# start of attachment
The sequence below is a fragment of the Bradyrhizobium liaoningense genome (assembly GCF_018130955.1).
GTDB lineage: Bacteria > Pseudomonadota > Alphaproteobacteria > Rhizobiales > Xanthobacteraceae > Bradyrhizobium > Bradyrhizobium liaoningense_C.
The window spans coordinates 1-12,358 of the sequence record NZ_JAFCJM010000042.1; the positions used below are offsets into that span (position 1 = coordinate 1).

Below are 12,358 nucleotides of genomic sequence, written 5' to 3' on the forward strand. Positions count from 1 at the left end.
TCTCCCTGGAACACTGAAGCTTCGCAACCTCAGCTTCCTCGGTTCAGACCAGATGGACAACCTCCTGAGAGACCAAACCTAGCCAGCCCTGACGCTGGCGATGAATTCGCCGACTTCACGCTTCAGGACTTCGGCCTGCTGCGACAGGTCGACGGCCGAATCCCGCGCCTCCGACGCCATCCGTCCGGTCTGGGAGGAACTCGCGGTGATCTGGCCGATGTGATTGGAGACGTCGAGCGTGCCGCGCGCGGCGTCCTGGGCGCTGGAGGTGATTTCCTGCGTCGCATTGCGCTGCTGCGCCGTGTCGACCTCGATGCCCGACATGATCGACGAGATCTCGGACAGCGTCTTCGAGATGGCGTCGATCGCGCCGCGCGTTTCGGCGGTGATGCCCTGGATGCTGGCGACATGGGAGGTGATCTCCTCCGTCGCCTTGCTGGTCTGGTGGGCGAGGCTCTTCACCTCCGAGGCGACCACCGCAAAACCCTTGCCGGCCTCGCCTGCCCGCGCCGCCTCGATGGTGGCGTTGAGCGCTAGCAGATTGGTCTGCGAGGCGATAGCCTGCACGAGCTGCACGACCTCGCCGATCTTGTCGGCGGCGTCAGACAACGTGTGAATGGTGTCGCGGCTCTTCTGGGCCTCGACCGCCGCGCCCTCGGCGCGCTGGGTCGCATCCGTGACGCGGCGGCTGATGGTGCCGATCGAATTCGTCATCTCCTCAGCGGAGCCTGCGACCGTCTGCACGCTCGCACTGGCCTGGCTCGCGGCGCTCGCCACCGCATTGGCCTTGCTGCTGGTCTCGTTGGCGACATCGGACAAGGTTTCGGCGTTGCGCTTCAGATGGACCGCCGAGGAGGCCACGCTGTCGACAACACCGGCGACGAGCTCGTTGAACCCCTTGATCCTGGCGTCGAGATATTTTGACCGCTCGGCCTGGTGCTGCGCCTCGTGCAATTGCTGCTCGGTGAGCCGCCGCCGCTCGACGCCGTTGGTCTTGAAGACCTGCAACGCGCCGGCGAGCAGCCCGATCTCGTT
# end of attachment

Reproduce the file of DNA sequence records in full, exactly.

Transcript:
The sequence below is a fragment of the Bradyrhizobium liaoningense genome (assembly GCF_018130955.1).
GTDB lineage: Bacteria > Pseudomonadota > Alphaproteobacteria > Rhizobiales > Xanthobacteraceae > Bradyrhizobium > Bradyrhizobium liaoningense_C.
The window spans coordinates 1-12,358 of the sequence record NZ_JAFCJM010000042.1; the positions used below are offsets into that span (position 1 = coordinate 1).

Below are 12,358 nucleotides of genomic sequence, written 5' to 3' on the forward strand. Positions count from 1 at the left end.
TCTCCCTGGAACACTGAAGCTTCGCAACCTCAGCTTCCTCGGTTCAGACCAGATGGACAACCTCCTGAGAGACCAAACCTAGCCAGCCCTGACGCTGGCGATGAATTCGCCGACTTCACGCTTCAGGACTTCGGCCTGCTGCGACAGGTCGACGGCCGAATCCCGCGCCTCCGACGCCATCCGTCCGGTCTGGGAGGAACTCGCGGTGATCTGGCCGATGTGATTGGAGACGTCGAGCGTGCCGCGCGCGGCGTCCTGGGCGCTGGAGGTGATTTCCTGCGTCGCATTGCGCTGCTGCGCCGTGTCGACCTCGATGCCCGACATGATCGACGAGATCTCGGACAGCGTCTTCGAGATGGCGTCGATCGCGCCGCGCGTTTCGGCGGTGATGCCCTGGATGCTGGCGACATGGGAGGTGATCTCCTCCGTCGCCTTGCTGGTCTGGTGGGCGAGGCTCTTCACCTCCGAGGCGACCACCGCAAAACCCTTGCCGGCCTCGCCTGCCCGCGCCGCCTCGATGGTGGCGTTGAGCGCTAGCAGATTGGTCTGCGAGGCGATAGCCTGCACGAGCTGCACGACCTCGCCGATCTTGTCGGCGGCGTCAGACAACGTGTGAATGGTGTCGCGGCTCTTCTGGGCCTCGACCGCCGCGCCCTCGGCGCGCTGGGTCGCATCCGTGACGCGGCGGCTGATGGTGCCGATCGAATTCGTCATCTCCTCAGCGGAGCCTGCGACCGTCTGCACGCTCGCACTGGCCTGGCTCGCGGCGCTCGCCACCGCATTGGCCTTGCTGCTGGTCTCGTTGGCGACATCGGACAAGGTTTCGGCGTTGCGCTTCAGATGGACCGCCGAGGAGGCCACGCTGTCGACAACACCGGCGACGAGCTCGTTGAACCCCTTGATCCTGGCGTCGAGATATTTTGACCGCTCGGCCTGGTGCTGCGCCTCGTGCAATTGCTGCTCGGTGAGCCGCCGCCGCTCGACGCCGTTGGTCTTGAAGACCTGCAACGCGCCGGCGAGCAGCCCGATCTCGTT